Updated: Oct 8, 2021
One of the most common divorce-related questions is—will I have to pay my former spouse alimony? If so, how much and for how long?
Alimony, otherwise known as spousal support, is financial assistance paid to a spouse during or after a divorce. In New Jersey, unlike child support, there is no set mathematical equation to calculate alimony. Instead, an alimony determination is based on the factors set forth in N.J.S.A. 2A:34-23(b). Whether alimony will be paid in a divorce depends on multiple factors in the statute, some of the most important considerations include:
The ability of one spouse to pay alimony,
Whether the receiving spouse needs alimony,
The income of both parties,
The length of the marriage,
The standard of living established during the marriage, and
Each party’s responsibility for the children.
How much alimony will I pay in New Jersey?
There is no simple answer to this question. Typically, there must be an earning discrepancy between the parties for one to have a claim for alimony against the other. In other words, the spouse that receives alimony is typically the individual that was financially dependent on his or her former spouse throughout the marriage. The public policy behind alimony is to provide a dependent spouse with additional money that will allow him or her to live a lifestyle reasonably comparable to that enjoyed during the marriage. As a result, alimony is often a heavily disputed topic during a divorce. If a spouse did not work during the marriage, yet can work or earn income, it is well settled that a Court may “impute” an appropriate amount of income to a spouse to determine alimony. Imputation of income involves assigning an income to a spouse based on their earning potential.
How long will I have to pay alimony in New Jersey?
To complicate matters further, there are various types of alimony that can be awarded during a divorce. Alimony could be temporary and only paid during the divorce litigation or it can be awarded for a finite number of years. The current law in New Jersey says that for marriages of less than twenty years, alimony cannot exceed the length of the marriage unless there are “exceptional circumstances.” That means, for example, if you were married for ten years, you will not pay/receive more than ten years of alimony. The length of alimony could be less than ten years but not more. For marriages that exceed twenty years, alimony can be of “open duration” meaning there is no scheduled end date (although it can and will be terminated in a number of circumstances including retirement, disability, cohabitation or remarriage).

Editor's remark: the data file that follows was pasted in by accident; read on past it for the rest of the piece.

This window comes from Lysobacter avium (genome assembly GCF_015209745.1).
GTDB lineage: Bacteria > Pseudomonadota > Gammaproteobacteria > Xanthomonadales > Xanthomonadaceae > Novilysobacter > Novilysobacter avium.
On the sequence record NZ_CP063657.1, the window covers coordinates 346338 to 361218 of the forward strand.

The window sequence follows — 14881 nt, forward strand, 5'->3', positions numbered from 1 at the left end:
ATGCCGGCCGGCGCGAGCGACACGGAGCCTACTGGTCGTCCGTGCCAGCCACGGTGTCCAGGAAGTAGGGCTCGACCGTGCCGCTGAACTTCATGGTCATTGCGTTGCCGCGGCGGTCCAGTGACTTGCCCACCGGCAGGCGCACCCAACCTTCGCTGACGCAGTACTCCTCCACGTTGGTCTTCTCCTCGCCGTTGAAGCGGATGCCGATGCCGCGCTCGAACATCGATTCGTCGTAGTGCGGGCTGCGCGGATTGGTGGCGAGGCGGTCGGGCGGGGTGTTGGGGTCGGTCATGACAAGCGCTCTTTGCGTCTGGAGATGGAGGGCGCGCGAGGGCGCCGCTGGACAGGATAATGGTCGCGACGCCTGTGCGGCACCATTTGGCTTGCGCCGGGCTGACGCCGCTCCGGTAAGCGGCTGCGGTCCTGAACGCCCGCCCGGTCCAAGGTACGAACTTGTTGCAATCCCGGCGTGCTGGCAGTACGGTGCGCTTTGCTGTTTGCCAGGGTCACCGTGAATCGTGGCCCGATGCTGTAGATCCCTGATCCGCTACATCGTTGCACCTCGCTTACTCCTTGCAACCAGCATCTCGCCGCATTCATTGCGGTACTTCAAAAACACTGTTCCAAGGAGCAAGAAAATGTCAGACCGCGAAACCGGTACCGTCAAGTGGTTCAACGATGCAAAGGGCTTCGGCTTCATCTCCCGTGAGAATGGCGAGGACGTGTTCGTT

Okay, so really, how much alimony will I have to pay and for how long??
Now that I provided the “formal” answer to these difficult questions, I will explain the “rule of thumb” family law attorneys use in New Jersey. Keep in mind that our Federal tax laws changed for divorces finalized after January 1, 2019. Prior to that date, alimony was tax-deductible to the spouse who paid
support and taxable to the spouse that received support. Currently, alimony has no tax effect which means it is no longer a tax deduction to the payor and instead is a net (after-tax) figure. The “rule of thumb” when calculating an alimony figure is approximately 22-25% of the difference between the parties’ incomes paid as a net number. Let’s break that down. For example, assume the Husband earns $200,000 per year and Wife earns $40,000 per year. The difference between the parties’ incomes is $160,000. If we use the 25% figure, then alimony would be $40,000 per year paid as a net number. Again, this formula is not the law in New Jersey, this is only a guide to assist families with a settlement of their divorce.
… and how long will I pay?
The “rule of thumb” when calculating the duration of alimony is approximately ½ to 2/3 the length of the marriage. For example, if the marriage lasted ten years the likely alimony term is between five to seven years.
Alimony is a complex and often heavily disputed issue in a divorce. This topic is filled with nuances and is fact-specific. To learn more about alimony, schedule a no-charge, confidential consultation.